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Recently, the English actress Emma Watson sent me an invitation. I know, there is an abyss between us: age, interests, backgrounds –even an ocean. But despite all of this, how can I say no to this request?
Men: I would like to take this opportunity to extend you a formal invitation: gender equality is your issue too.
To be honest, I accepted this invitation many years ago (I’m afraid Emma Watson wasn’t even born), but I completely agree with her: “How can we affect change in the world when only half of it is invited or feel welcome to participate in the conversation?” I would like to add my voice to hers and talk about 3 areas where male involvement is crucial to achieve gender equality.
1. Men should participate as partners and parents
Women roles have changed, and today around 54% of women in Latin America and the Caribbean participate in the labor force (up from 40.6% in 1990). Currently, women in the region contribute from 30% to 60% of household income, a powerful force for lifting households out of poverty.
But men’s roles have not changed commensurately. Women are shouldering the brunt of domestic work, often negatively affecting their chances in the labor market (read more about those jugglers extraordinaire).
More involved fathers can make an enormous difference. For example, there is a positive relationship between the number of hours women work and increased earnings of their children when they become adults. More good news: look what modern attitudes about gender roles can do to your sexual life!
2. Men must be involved in sexual and reproductive health and in eliminating violence against women
As the saying goes, it takes two to tango, but men usually decide on the number and variety of sexual relationships, or the use (or non-use) of contraceptives, sometimes through coercion or violence. It is also men who often make decisions on when a pregnant woman goes to a health center.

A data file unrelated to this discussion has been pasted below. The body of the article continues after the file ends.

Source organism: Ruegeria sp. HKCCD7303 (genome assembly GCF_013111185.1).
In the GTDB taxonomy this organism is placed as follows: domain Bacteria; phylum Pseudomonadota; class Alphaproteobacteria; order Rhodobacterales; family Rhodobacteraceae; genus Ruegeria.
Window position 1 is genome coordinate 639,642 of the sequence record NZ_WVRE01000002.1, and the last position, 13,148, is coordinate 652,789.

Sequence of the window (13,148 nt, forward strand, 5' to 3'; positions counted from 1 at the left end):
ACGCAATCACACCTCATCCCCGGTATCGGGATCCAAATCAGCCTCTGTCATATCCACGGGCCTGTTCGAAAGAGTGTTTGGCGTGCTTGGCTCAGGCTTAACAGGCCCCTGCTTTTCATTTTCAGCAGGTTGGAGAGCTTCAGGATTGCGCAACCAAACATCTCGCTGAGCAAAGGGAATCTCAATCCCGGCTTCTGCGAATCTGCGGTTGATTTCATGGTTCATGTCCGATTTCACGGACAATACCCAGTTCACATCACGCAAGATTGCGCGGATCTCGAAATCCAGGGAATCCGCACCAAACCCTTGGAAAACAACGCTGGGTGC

Men have a stake in ending violence against women. Men can prevent it by not personally engaging in violence, by intervening against the violence of other men, and by addressing it´s root causes. A good example of how this can be done is Program H, which engages young men in critical reflections about rigid norms related to manhood. The message is simple: men can lead better lives if they leave machismo behind—and the women in their lives are better off too.
3. Men need to share power
Unlike other areas, power is a zero-sum game: with a set number of parliamentary seats, and cabinet or board member positions, if women increase their participation, men must decrease theirs.
Some times this tension requires the passing of quotas or affirmative action. 14 Latin American countries have done so and, as a result, women’s representation has gone up from 9% in 1990 to 25%.
In the private sector, women are significantly under-represented in the governance of companies: only 20% of formal firms in the region have a female top manager, and a recent study found that women hold only 8% of executive committee positions and 5% of board positions. This study also found that companies with women on their executive committees outperformed those with all-male committees.
What can men do? What can I do?
We can support gender equality in the working place. This includes setting targets for women’s participation in the higher levels of decision making and promoting work-life balance—and then encouraging both men and women to take advantage of this flexibility.
We can be role models. The recent domestic violence scandals in the NFL show—sadly by its absence—the importance of male leadership on violence against women. Two important issues count: men’s own conduct and their ability to install zero-tolerance policies for violence against women in their organizations.
We can be mentors. As Gemma Goudreau says, “women need powerful mentors to succeed. The majority of powerful leaders continue to be men.”
Or, even easier, we can start accepting the #Heforshe commitment and spreading the word. Are you in?
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